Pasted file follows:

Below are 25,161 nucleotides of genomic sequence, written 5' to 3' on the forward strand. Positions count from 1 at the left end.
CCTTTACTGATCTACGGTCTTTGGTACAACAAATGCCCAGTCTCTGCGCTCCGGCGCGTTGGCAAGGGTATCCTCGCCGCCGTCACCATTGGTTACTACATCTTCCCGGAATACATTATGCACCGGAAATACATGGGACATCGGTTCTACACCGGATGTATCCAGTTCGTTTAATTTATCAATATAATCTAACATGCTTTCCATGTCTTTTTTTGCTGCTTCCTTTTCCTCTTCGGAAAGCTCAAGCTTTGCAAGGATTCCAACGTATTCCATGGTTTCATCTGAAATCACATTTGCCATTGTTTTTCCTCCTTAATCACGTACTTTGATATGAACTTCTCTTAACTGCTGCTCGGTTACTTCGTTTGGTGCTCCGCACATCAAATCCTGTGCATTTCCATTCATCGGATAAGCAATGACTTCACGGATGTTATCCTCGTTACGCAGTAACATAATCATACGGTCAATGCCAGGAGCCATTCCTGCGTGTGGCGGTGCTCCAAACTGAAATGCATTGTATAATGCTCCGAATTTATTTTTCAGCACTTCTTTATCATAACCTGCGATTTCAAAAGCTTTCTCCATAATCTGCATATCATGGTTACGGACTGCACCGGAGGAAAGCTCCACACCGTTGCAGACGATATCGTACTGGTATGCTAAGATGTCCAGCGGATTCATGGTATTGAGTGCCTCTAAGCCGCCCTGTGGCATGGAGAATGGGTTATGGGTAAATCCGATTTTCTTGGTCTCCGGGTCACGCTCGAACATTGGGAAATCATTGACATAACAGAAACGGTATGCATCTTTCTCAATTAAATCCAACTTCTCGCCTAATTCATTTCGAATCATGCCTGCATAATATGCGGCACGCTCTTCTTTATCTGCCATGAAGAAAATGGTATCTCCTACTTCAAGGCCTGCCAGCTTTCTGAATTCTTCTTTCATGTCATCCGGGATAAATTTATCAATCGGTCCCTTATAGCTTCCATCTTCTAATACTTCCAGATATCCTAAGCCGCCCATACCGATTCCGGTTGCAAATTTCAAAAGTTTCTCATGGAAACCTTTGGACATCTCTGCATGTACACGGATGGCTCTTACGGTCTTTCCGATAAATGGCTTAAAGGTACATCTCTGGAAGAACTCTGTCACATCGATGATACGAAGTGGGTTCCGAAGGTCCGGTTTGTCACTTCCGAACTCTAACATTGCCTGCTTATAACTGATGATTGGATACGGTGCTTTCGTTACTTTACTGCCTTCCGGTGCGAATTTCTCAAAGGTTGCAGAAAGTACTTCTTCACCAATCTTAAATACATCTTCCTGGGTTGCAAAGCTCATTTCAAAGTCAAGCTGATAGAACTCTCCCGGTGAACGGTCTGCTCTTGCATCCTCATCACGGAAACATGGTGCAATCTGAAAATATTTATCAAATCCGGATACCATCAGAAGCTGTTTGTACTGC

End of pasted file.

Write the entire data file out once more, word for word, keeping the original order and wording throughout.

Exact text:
Below are 25,161 nucleotides of genomic sequence, written 5' to 3' on the forward strand. Positions count from 1 at the left end.
CCTTTACTGATCTACGGTCTTTGGTACAACAAATGCCCAGTCTCTGCGCTCCGGCGCGTTGGCAAGGGTATCCTCGCCGCCGTCACCATTGGTTACTACATCTTCCCGGAATACATTATGCACCGGAAATACATGGGACATCGGTTCTACACCGGATGTATCCAGTTCGTTTAATTTATCAATATAATCTAACATGCTTTCCATGTCTTTTTTTGCTGCTTCCTTTTCCTCTTCGGAAAGCTCAAGCTTTGCAAGGATTCCAACGTATTCCATGGTTTCATCTGAAATCACATTTGCCATTGTTTTTCCTCCTTAATCACGTACTTTGATATGAACTTCTCTTAACTGCTGCTCGGTTACTTCGTTTGGTGCTCCGCACATCAAATCCTGTGCATTTCCATTCATCGGATAAGCAATGACTTCACGGATGTTATCCTCGTTACGCAGTAACATAATCATACGGTCAATGCCAGGAGCCATTCCTGCGTGTGGCGGTGCTCCAAACTGAAATGCATTGTATAATGCTCCGAATTTATTTTTCAGCACTTCTTTATCATAACCTGCGATTTCAAAAGCTTTCTCCATAATCTGCATATCATGGTTACGGACTGCACCGGAGGAAAGCTCCACACCGTTGCAGACGATATCGTACTGGTATGCTAAGATGTCCAGCGGATTCATGGTATTGAGTGCCTCTAAGCCGCCCTGTGGCATGGAGAATGGGTTATGGGTAAATCCGATTTTCTTGGTCTCCGGGTCACGCTCGAACATTGGGAAATCATTGACATAACAGAAACGGTATGCATCTTTCTCAATTAAATCCAACTTCTCGCCTAATTCATTTCGAATCATGCCTGCATAATATGCGGCACGCTCTTCTTTATCTGCCATGAAGAAAATGGTATCTCCTACTTCAAGGCCTGCCAGCTTTCTGAATTCTTCTTTCATGTCATCCGGGATAAATTTATCAATCGGTCCCTTATAGCTTCCATCTTCTAATACTTCCAGATATCCTAAGCCGCCCATACCGATTCCGGTTGCAAATTTCAAAAGTTTCTCATGGAAACCTTTGGACATCTCTGCATGTACACGGATGGCTCTTACGGTCTTTCCGATAAATGGCTTAAAGGTACATCTCTGGAAGAACTCTGTCACATCGATGATACGAAGTGGGTTCCGAAGGTCCGGTTTGTCACTTCCGAACTCTAACATTGCCTGCTTATAACTGATGATTGGATACGGTGCTTTCGTTACTTTACTGCCTTCCGGTGCGAATTTCTCAAAGGTTGCAGAAAGTACTTCTTCACCAATCTTAAATACATCTTCCTGGGTTGCAAAGCTCATTTCAAAGTCAAGCTGATAGAACTCTCCCGGTGAACGGTCTGCTCTTGCATCCTCATCACGGAAACATGGTGCAATCTGAAAATATTTATCAAATCCGGATACCATCAGAAGCTGTTTGTACTGC